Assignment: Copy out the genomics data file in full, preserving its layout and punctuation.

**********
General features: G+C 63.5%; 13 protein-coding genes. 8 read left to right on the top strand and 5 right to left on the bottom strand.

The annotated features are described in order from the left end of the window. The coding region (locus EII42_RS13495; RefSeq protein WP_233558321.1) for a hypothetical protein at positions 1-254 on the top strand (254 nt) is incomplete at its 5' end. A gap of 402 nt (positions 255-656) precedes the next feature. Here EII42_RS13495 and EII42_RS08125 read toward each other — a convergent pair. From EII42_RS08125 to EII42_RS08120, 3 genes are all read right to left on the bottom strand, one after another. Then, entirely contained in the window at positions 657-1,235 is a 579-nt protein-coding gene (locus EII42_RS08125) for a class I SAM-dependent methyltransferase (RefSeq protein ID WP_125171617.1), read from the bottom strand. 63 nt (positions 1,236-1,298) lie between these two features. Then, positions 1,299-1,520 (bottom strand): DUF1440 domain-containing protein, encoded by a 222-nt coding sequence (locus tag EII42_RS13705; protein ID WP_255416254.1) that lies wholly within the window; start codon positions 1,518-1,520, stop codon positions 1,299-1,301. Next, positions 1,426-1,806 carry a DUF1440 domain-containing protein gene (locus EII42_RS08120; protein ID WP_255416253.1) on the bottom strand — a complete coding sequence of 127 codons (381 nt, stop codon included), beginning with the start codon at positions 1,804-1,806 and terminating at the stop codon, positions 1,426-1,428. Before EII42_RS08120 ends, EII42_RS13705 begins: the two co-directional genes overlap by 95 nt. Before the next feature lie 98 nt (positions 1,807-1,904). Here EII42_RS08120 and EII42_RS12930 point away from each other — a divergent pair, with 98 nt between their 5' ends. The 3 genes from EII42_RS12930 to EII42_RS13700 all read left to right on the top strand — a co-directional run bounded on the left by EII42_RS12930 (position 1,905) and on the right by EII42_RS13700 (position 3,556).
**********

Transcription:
General features: G+C 63.5%; 13 protein-coding genes. 8 read left to right on the top strand and 5 right to left on the bottom strand.

The annotated features are described in order from the left end of the window. The coding region (locus EII42_RS13495; RefSeq protein WP_233558321.1) for a hypothetical protein at positions 1-254 on the top strand (254 nt) is incomplete at its 5' end. A gap of 402 nt (positions 255-656) precedes the next feature. Here EII42_RS13495 and EII42_RS08125 read toward each other — a convergent pair. From EII42_RS08125 to EII42_RS08120, 3 genes are all read right to left on the bottom strand, one after another. Then, entirely contained in the window at positions 657-1,235 is a 579-nt protein-coding gene (locus EII42_RS08125) for a class I SAM-dependent methyltransferase (RefSeq protein ID WP_125171617.1), read from the bottom strand. 63 nt (positions 1,236-1,298) lie between these two features. Then, positions 1,299-1,520 (bottom strand): DUF1440 domain-containing protein, encoded by a 222-nt coding sequence (locus tag EII42_RS13705; protein ID WP_255416254.1) that lies wholly within the window; start codon positions 1,518-1,520, stop codon positions 1,299-1,301. Next, positions 1,426-1,806 carry a DUF1440 domain-containing protein gene (locus EII42_RS08120; protein ID WP_255416253.1) on the bottom strand — a complete coding sequence of 127 codons (381 nt, stop codon included), beginning with the start codon at positions 1,804-1,806 and terminating at the stop codon, positions 1,426-1,428. Before EII42_RS08120 ends, EII42_RS13705 begins: the two co-directional genes overlap by 95 nt. Before the next feature lie 98 nt (positions 1,807-1,904). Here EII42_RS08120 and EII42_RS12930 point away from each other — a divergent pair, with 98 nt between their 5' ends. The 3 genes from EII42_RS12930 to EII42_RS13700 all read left to right on the top strand — a co-directional run bounded on the left by EII42_RS12930 (position 1,905) and on the right by EII42_RS13700 (position 3,556).